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Chiphur and ors. Vs. Abdul Hakim and ors. - Court Judgment

LegalCrystal Citation
CourtAllahabad
Decided On
Judge
Reported in9Ind.Cas.23
AppellantChiphur and ors.
RespondentAbdul Hakim and ors.
Cases ReferredJanki v. Ram Partap Singh
Excerpt:
pre-emption - wajib-ul-arz--construction--'hissadar sharik mouza' meaning of--partition. - .....286 : 2 a.l.j. 833 : a.w.n. (1906) 2. in that case in a village which consisted of two pattis or mahals, the wajib-ul-arz recorded a custom of pre-emption to the effect that in the case of a sale or mortgage by a share-holder, a claim for pre-emption might be brought by persons mentioned in several categories and ultimately by share-holders in the village. the village was subsequently divided into more mahals but no new wajib-ul-arz was framed. it was held, by one of us and by richards, j., that a co-sharer in the village had a right of pre-emption as against a stranger, even though he did not own a share in the mahal in which the property sold was situate.3. for the foregoing reasons, we hold that there is no force in the appeal and we dismiss it with costs including fees in this.....
Judgment:

1. This appeal arises out of a suit for pre-emption of a share in the village of Mendhapati in the district of Fatehpur. The vendee is a stranger to the village; while the pre-emptor is a share-holder in a Mahal of the village, but not in the Mahal in which the property which has been sold is situate. A partition of the village was effected in the year 1888, but prior to that partition the Wajib-ul-arz of the village had a provision in regard to pre-emption. The Chapter in it dealing with pre-emption is headed 'Rights of co-sharers as among themselves on the basis of custom or of agreement' and the custom is set forth as follows: 'The custom of pre-emption obtains. In case of sale of property by a co-sharer, another co-sharer in the Mama can bring a suit for pre-emption. If he offers a low price, then the vendor can sell the property to a stranger'. Upon partition of the village, three Mahals were formed and in one of these Mahals the plaintiff is a co-sharer. This Mahal, however, is not, as we have said, the Mahal in which the property sold is situate. Upon partition a new Wajib-ul-arz was framed and it is largely upon the language of this Wajib-ul-arz that the arguments' before us have been based. It is practically in identical terms with the older Wajib-ul-arz of 1876, so far as regards the custom set forth therein as to the right of pre-emption. The Chapter is headed 'Rights of co-sharers inter se based on custom or agreement,' and the material portion of the paragraph dealing with pre-emption runs as follows: 'The custom of pre-emption prevails. In case one co-sharer sells his share (Haqiat), another co-sharer in the village. (Hissadar sharik mauza)--can claim pre-emption. If he offers a smaller (sic) price, the seller can sell it to a stranger'. Now it has been repeatedly held that the determination of an alleged right of pre-emption must depend upon the particular circumstances of each case and the evidence adduced in support of the pre-emptive right. We apply that rule to the case before us. It is clear that under the older Wajib-ul-arz of 1876 upon the sale of a share in the village, any co-sharer in the village had a right to pre-empt. There was, as it has been said, no gradation of parties to exercise the right. In the later Wajib-ul-arz of 1838, the same right is maintained by the co-sharers in the Mahal in respect of which the Wajib-ul-arz was prepared. The language of the Wajib-ul-arz is clear and explicit. It gives the right of pre-emption in case of a sale to a stranger to a sharer who is a sharer in the village, and to no other party. From its language we gather that it was the intention of the parties that the rule of preemption as it had existed should continue to prevail. In the column for observations are to be found the words 'as before' which indicate that the old custom was to prevail. It has been stated by the learned Counsel for the respondents and not contradicted that the co-sharers in the village in 1876 were Muhammadans belonging to the same family, and that in 1888 the representatives of the same family were the sole proprietors of the village. If this be the case, then it seems to us to throw some light upon the Wajib-ul-arz which is before us. As the entire body of co-sharers in the village were Muhammadans of the same stock and continued so up to the time of partition, it seems very probable that their intention in adopting the custom to be found in the earlier Wajib-ul-arz was to exclude strangers, and to confine the right of pre-emption to the sharers in the village whether they belonged to the same Mahal or not. In view of the language of the Wajib-ul-arz and of the circumstances, we think that the Court below rightly interpreted it.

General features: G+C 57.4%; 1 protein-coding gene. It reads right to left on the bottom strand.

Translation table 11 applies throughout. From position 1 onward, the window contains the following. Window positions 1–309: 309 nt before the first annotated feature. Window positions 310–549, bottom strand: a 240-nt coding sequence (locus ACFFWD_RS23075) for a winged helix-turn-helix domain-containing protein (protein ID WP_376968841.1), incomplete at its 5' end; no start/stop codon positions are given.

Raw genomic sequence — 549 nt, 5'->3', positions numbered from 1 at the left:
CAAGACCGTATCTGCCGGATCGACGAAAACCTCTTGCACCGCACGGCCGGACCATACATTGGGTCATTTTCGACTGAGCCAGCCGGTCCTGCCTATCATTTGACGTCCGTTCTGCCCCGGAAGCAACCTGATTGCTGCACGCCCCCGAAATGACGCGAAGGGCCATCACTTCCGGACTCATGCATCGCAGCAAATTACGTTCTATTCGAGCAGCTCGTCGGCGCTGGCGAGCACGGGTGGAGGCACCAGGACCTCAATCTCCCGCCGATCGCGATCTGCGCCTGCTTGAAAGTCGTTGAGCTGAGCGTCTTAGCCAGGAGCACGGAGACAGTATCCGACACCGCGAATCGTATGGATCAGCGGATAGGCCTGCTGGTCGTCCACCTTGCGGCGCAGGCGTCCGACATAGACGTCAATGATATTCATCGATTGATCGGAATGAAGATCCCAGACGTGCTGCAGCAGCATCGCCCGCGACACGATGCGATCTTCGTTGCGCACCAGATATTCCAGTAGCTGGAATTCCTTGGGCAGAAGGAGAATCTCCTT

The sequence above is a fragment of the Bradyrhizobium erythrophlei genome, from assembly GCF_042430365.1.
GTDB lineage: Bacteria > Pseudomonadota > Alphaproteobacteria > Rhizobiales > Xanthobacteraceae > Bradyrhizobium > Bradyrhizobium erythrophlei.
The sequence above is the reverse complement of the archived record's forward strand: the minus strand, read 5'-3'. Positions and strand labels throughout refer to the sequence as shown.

2. It is very difficult to distinguish the case from that of Janki v. Ram Partap Singh 28 A. 286 : 2 A.L.J. 833 : A.W.N. (1906) 2. In that case in a village which consisted of two pattis or Mahals, the Wajib-ul-arz recorded a custom of pre-emption to the effect that in the case of a sale or mortgage by a share-holder, a claim for pre-emption might be brought by persons mentioned in several categories and ultimately by share-holders in the village. The village was subsequently divided into more Mahals but no new Wajib-ul-arz was framed. It was held, by one of us and by Richards, J., that a co-sharer in the village had a right of pre-emption as against a stranger, even though he did not own a share in the Mahal in which the property sold was situate.

3. For the foregoing reasons, We hold that there is no force in the appeal and we dismiss it with costs including fees in this Court on the higher scale.


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